building a team of product analysts that handles all the product related tasks:
analysis of new features, quality assurance, automatic test design,
troubleshooting complex issues that Customer Service couldn’t figure out, etc.
Of course, every member of the team works on what he can do best, but we think this arrangement provides the different individuals with an opportunity to get intimate with various aspects of an application that’s growing in complexity and this close-knit group gives the company an enormous flexibility to adapt and produce good software fast.
- Love for software: when you use somebody else’s software, you can’t help but criticize every aspect of it. You try new programs just to see what other people are up to. You describe elements by their proper name: modal pop-up, asynchronous process or multiple select are part of your everyday vocabulary. You’ve read several books on software usability, but realize that no matter how much you know, you need to try the new features with real users to figure out if they are good or not.
- Insatiable curiosity: You always want to know why. You believe in “as simple as possible — but no simpler.” You understand things by taking them apart, and then building them back up again. You inherently mistrust any graphic printed in an economics magazine. You’re constantly looking things up on Wikipedia, even to check the validity of the graphic you just saw in that magazine.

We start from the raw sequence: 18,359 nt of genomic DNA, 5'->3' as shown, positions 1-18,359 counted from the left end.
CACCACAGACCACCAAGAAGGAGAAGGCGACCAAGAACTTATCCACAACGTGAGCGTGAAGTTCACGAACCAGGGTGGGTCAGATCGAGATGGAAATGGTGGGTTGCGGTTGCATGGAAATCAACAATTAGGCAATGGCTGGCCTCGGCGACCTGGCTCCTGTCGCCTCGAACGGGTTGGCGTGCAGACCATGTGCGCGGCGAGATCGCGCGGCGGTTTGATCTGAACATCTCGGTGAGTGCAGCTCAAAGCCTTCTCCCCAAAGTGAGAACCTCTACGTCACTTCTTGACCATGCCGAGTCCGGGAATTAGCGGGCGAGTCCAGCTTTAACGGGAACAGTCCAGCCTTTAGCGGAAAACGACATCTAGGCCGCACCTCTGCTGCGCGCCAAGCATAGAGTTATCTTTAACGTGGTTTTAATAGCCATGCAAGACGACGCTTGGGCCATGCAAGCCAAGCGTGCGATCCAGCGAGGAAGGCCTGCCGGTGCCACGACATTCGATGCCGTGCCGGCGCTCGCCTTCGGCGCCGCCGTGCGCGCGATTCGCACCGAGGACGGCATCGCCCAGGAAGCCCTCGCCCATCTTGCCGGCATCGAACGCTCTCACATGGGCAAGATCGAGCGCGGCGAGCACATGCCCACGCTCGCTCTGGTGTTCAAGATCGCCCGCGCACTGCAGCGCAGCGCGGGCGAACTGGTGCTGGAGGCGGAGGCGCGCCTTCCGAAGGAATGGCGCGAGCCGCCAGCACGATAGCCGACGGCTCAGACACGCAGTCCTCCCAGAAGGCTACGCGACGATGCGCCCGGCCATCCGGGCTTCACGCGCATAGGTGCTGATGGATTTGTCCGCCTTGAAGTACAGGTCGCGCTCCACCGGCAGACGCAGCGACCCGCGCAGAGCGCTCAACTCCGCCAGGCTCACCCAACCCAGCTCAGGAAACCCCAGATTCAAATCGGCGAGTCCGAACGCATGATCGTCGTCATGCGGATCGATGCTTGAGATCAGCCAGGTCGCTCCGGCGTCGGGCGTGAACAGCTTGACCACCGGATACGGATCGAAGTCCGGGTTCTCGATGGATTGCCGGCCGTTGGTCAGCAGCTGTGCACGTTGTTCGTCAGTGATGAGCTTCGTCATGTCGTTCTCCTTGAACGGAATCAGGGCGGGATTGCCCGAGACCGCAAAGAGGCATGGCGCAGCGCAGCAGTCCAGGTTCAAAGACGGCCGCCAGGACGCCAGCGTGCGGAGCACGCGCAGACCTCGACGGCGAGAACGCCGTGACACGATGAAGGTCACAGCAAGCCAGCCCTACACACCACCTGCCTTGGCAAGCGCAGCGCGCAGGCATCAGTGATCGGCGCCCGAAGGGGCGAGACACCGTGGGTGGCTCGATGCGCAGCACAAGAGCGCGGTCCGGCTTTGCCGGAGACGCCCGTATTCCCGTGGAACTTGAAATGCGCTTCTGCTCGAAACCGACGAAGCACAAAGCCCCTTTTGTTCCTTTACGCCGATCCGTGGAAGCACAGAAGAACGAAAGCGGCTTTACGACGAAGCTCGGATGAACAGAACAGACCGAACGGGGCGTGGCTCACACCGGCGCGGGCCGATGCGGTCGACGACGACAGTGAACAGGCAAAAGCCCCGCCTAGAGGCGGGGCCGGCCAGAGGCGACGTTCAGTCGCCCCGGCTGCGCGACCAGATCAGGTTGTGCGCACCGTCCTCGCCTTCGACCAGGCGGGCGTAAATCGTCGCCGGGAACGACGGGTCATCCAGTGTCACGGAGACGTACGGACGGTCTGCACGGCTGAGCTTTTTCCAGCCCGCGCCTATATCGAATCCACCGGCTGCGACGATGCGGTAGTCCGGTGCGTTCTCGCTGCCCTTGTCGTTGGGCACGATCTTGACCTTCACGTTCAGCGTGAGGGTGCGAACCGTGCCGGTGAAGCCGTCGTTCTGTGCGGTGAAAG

- Organizational ability: You’re allergic to chaos. You can juggle ten projects at once without letting something slip. Perhaps most importantly, you know how to gently but firmly impose that organization on others, and to summarize complex information for quick consumption.
- An eye for design: You don’t need to know how to design, but you need to recognize good from bad design — and give objective feedback to designers. You should be familiar with image editing tools.
- Inventor at heart: You constantly come up with better ways of doing things. You get excited when you read the biography of Franklin or Edison and fantasize about not needing to work some day and becoming a full-time inventor.
- A thick skin: The people that you’ll be working with have a lot going on in their plate. They usually spend time getting things done and might not be as attentive to your needs as your colleagues in your cushy corporate job. To survive this, you need a thick skin and an allergy for drama.
- This will be a varied, challenging, and fascinating job. You’ll build things you’ll brag about for the rest of your life.